To those who haven’t followed the health care debate closely until now, you might be surprised by one of California’s leading proponents of universal coverage. It’s Bruce Bodaken, CEO of Blue Shield of California, one of California’s largest health insurance companies. He first proposed a system of universal coverage for Californians ten years ago.
“At that time, there was 20 percent of Californians without coverage,” he said in an interview with KQED. “We looked at that in one of the richest societies in the world and said, ‘Simply unacceptable for people not to have at least basic health care.’ So we proposed that all people in California have at least basic coverage. Those that can’t afford it would be subsidized and all groups and individuals would be mandated to be covered.”
It sounds a lot like the Affordable Care Act (ACA) being considered by the Supreme Court this week. Tomorrow, the Court will hear oral arguments about the constitutionality of the individual mandate — the requirement that all Americans have health insurance. Those opposed say that Congress has exceeded its authority in requiring Americans to purchase a product.
Bodaken doesn’t see it that way. “I’m no lawyer and the Court will decide whatever they decide,” he says. “But I do know this — we mandate many things in this society. … I have to send my children to school, at least to a certain age. If you want to drive a car, you have to have auto insurance. I don’t think this is all that different.”
Tuesday, lawyers arguing in favor of the individual mandate are expected to make what — at first glance — looks like an odd request. They will ask the Court that if Justices decide to strike down the individual mandate, that they also strike down a very popular provision of the ACA, the “guaranteed issue” provision. You might know it as the requirement that insurers accept everyone, regardless of pre-existing medical conditions. Bodaken understands why the Obama Administration would ask the Court to strike down guaranteed issue if it declares the individual mandate unconstitutional.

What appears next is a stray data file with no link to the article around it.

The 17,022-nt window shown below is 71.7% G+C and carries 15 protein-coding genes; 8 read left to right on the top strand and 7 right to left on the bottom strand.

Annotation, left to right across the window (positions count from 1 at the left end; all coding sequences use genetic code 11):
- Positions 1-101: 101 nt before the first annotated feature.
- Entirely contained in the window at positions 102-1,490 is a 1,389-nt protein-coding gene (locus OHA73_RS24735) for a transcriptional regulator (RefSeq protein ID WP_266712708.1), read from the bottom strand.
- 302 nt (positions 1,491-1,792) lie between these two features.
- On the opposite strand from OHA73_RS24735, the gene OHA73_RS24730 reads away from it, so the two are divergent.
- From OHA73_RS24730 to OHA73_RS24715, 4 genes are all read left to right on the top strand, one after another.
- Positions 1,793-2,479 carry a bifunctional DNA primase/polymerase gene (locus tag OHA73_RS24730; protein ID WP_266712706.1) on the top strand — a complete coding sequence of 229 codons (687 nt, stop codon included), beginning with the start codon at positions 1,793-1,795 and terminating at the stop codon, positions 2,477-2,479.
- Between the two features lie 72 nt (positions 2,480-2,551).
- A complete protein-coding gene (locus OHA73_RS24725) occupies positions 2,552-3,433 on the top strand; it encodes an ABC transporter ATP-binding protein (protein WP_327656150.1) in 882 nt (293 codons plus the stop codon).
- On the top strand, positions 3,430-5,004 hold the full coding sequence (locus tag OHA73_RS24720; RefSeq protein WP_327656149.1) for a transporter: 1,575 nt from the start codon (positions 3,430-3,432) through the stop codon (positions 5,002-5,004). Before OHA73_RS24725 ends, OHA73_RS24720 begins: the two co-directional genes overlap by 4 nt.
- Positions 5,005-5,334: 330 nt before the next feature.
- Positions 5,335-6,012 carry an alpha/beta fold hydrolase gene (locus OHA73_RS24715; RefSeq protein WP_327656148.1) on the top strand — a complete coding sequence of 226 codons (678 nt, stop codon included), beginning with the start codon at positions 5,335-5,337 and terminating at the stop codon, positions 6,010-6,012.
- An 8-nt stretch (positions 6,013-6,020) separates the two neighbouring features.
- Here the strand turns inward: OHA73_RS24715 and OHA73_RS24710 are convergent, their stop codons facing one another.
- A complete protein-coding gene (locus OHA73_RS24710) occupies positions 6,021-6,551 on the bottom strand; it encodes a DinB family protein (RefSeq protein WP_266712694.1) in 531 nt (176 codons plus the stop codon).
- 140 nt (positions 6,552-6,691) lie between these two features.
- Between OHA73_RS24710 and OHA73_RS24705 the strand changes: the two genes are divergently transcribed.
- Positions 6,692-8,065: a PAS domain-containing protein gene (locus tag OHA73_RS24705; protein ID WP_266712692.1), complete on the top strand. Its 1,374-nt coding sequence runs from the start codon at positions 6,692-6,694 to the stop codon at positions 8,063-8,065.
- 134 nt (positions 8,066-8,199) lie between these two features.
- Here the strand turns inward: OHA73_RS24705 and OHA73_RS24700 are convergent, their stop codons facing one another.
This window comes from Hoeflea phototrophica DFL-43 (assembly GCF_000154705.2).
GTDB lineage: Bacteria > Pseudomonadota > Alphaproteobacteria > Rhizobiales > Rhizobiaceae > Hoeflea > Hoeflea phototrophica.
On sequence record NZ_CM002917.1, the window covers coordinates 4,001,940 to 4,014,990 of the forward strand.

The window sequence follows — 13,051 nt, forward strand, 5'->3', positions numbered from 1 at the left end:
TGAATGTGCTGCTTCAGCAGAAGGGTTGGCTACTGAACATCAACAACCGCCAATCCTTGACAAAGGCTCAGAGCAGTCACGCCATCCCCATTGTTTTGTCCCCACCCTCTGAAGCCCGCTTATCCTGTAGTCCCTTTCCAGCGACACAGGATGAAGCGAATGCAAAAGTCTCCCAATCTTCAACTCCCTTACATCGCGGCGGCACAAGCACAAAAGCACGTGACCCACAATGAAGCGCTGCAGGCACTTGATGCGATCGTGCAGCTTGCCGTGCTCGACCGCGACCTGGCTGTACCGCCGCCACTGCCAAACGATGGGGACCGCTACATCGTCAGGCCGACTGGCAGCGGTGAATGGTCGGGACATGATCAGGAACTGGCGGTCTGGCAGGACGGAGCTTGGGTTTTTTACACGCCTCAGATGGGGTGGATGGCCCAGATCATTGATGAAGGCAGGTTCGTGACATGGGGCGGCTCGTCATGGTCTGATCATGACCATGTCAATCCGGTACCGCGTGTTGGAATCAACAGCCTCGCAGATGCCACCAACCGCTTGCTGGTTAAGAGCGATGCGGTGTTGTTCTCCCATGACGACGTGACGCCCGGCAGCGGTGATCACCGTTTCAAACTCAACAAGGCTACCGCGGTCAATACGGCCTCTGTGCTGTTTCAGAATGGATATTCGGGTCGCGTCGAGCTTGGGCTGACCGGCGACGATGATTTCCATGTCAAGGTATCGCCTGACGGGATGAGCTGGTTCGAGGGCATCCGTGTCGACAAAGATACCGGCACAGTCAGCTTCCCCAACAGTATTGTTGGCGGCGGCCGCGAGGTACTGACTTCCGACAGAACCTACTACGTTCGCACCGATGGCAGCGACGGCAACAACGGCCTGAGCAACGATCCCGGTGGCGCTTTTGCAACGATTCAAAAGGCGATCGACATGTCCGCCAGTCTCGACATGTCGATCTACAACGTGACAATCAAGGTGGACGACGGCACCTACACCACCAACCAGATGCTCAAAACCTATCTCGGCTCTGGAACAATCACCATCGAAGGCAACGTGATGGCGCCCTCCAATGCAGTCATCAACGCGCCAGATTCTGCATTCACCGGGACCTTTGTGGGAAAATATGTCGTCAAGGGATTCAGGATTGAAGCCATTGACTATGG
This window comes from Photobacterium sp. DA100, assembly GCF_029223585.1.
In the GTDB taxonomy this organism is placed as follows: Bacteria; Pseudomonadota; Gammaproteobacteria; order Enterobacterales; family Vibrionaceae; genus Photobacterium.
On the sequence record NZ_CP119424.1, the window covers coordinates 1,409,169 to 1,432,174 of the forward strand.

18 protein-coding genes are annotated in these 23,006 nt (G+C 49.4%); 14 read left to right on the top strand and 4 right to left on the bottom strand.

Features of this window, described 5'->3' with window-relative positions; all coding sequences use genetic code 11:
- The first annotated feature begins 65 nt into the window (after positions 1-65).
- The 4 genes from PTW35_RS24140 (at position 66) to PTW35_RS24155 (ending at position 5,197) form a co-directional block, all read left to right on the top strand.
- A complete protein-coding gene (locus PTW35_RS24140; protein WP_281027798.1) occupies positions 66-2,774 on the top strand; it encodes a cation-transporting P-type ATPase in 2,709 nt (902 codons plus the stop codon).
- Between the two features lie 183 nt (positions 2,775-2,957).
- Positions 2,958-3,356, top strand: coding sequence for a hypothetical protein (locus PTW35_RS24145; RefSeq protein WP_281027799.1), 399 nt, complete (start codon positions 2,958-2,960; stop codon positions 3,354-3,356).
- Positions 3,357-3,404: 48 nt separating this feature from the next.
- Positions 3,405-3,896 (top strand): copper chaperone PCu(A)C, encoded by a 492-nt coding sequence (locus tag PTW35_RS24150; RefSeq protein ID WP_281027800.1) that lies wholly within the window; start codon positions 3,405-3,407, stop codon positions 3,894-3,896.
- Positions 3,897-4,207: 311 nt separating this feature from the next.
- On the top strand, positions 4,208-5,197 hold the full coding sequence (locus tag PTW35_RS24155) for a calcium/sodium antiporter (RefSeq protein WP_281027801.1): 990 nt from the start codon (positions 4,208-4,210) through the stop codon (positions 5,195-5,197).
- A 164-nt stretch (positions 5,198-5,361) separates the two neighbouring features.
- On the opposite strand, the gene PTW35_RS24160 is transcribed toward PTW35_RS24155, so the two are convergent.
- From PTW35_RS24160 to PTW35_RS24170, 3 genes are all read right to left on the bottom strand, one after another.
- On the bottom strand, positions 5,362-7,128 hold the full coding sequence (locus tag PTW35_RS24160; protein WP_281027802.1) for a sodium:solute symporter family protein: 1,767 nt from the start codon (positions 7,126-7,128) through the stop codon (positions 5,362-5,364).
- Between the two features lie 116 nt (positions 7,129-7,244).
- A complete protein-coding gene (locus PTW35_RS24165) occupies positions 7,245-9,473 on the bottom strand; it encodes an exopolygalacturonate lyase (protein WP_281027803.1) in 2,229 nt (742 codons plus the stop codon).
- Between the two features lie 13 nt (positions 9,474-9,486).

“If we don’t have everyone in, those that need care and those that don’t need care,” Bodaken says. “There are not enough premium dollars going into the pool to make it affordable for everyone.” Bodaken went on to give a hypothetical example: he’s a runner and asked what could happen if he needed a knee replacement. If there were no mandate to be insured, he could remain uninsured until the last minute.
“Then I would go in, have coverage for a couple months, have surgery that might cost $30-50,000, and then drop coverage. Obviously, that doesn’t work.”
Blue Shield of California, like other health insurers, has come under fire for rising premiums. Bodaken could not precisely predict prices, because the exact benefits under the ACA have not yet been set. But he does anticipate more affordable coverage if everyone in California has health insurance. “The increases over the last few years to a great extent is that the market has gotten smaller with the recession. … Only the people that are the sickest stay in and everyone else drops off.”
In some ways, is it such a surprise that a health insurance executive would support a government mandate that would bring his company more customers? “Our concern was not whether or not we would get additional enrollees,” Bodaken countered. “We will get our fair share and that’s great. What’s really important — whether Blue Shield gets one more enrollee or none — is that people in California, indeed in the United States, have access to good care, at least in terms of the basics of health care.”